On the eve : the Jews of Europe before the Second World War / Bernard Wasserstein.Material type: TextPublisher: New York : Simon & Schuster, c2012Edition: 1st edDescription: xxi, 552 p. : ill. ; 24 cmISBN: 9781416594277 (hardcover); 1416594272 (hardcover); 9781416594284 (pbk.); 1416594280 (pbk.); 9781439101698 (ebook); 1439101698 (ebook)Subject(s): Jews -- Europe -- History -- 20th century | Jews -- Europe -- Social conditions -- 20th century | Jews -- Persecutions -- Europe -- History -- 20th century | Antisemitism -- Europe -- History -- 20th century | Nineteen thirties | Nineteen twenties | World War, 1939-1945 -- CausesDDC classification: 305.892/40409041 LOC classification: DS135.E83 | W36 2012
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Includes bibliographical references (p. -520 and index.
The melting glacier -- The Christian problem -- Grandees and grandstanders -- From shtetl to shtot -- New Jerusalems -- Holy men -- Unholy women -- Luftmenshn -- Non-Jewish Jews -- The linguistic matrix -- The power of the word -- A people of many books -- Masques of modernity -- Youth -- Utopias -- In the cage, trying to get out -- Camping -- On the eve -- Existential crisis -- Epilogue: Fates known and unknown.
Bernard Wasserstein presents a disturbing interpretation of the collapse of European Jewish civilization even before the Nazi onslaught. Wasserstein shows how the harsh realities of the age devastated the lives of communities and individuals. By 1939, the Jews faced an existential crisis that was as much the result of internal decay as of external attack. Publisher's description.
Reviews provided by Syndetics
Library Journal ReviewPrior to 1939, the Jews of Europe lived in four distinct zones: the western zone encompassing Britain, France, and the Netherlands; the central zone of the German lands, including Austria; the Eastern European world of Polish and Romanian Jewry; and the extreme eastern zone comprising the Soviet Union. While each region had distinct characteristics, Wasserstein (history, Univ. of Chicago) asserts that signs of communal decay can be identified stalking the length and breadth of continental Jewish life. Wasserstein attributes the decline of European Jewry to a low birth rate, increased anti-Semitism across the continent, the exclusion of Jews from public life, intra-Jewish squabbles over limited communal resources during a time of economic crisis, and a lack of political power. VERDICT Although he does not regard the Jews as passive victims, Wasserstein proposes that the Jewish communities were dying out even before the Holocaust, a thesis likely to generate lively discussion as it challenges the nostalgic view of the vitality of Jewish life before 1939. This study, based on extensive research, is well written and is recommended for university libraries and specialized collections. [See Prepub Alert, 11/28/11.]-Frederic Krome, Univ. of Cincinnati Clermont Coll. (c) Copyright 2012. Library Journals LLC, a wholly owned subsidiary of Media Source, Inc. No redistribution permitted.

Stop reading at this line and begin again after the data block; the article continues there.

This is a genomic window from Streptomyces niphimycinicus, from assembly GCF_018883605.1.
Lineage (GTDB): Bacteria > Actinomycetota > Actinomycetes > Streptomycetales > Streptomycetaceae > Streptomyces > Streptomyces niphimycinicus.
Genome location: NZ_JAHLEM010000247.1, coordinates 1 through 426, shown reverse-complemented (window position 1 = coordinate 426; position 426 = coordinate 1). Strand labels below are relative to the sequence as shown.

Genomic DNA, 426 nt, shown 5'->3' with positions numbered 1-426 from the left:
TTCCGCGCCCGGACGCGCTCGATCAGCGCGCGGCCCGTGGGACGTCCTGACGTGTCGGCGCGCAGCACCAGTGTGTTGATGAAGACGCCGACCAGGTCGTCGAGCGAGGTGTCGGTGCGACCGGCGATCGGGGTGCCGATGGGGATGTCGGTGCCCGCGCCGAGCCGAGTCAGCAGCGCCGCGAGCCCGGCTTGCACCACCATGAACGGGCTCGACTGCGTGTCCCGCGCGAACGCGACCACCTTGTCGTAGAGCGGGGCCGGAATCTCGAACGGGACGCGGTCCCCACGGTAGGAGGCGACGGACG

CHOICE ReviewVery readable for everyone, Wasserstein's newest work continues his solid academic credentials as demonstrated in Barbarism and Civilization (CH, Aug'08, 45-6932) with this more focused work on European Jewry before the Holocaust. Wasserstein's contribution to Holocaust studies explores Jewish life within European circles as already seriously challenged by political leaders and social ostracism. European Jewry shared the same essential values as their non-Jewish counterparts--for example, concerns about prostitution and support for cultural activities. However, progressive Yiddish theater, the shtetl, Zionism, an emerging bourgeois Orthodox middle class, Jewish welfare agencies, and Jewish youth support for radical Left political groups all accented a growing wedge defining European Jewry as "other." Departing from mainstream works on the Holocaust, Wasserstein (Chicago) anchors his perspective in a more personal, street-level documentation. Readers will enjoy the sense of experiencing Jewish life as seen from those living it, whether through the Yiddish folk music of the klezmer band, on a Soviet collective farm, or as converts to Christianity. Clearly breaking with earlier accounts of this era, Wasserstein provides a comprehensive, insightful experience that will sustain readers' interest from beginning to end. Summing Up: Highly recommended. All levels/libraries. D. A. Meier Dickinson State University
Author notes provided by SyndeticsBernard Wasserstein is professor of history at the University of Glasgow. The president of the Jewish Historical Society of England.
(Bowker Author Biography)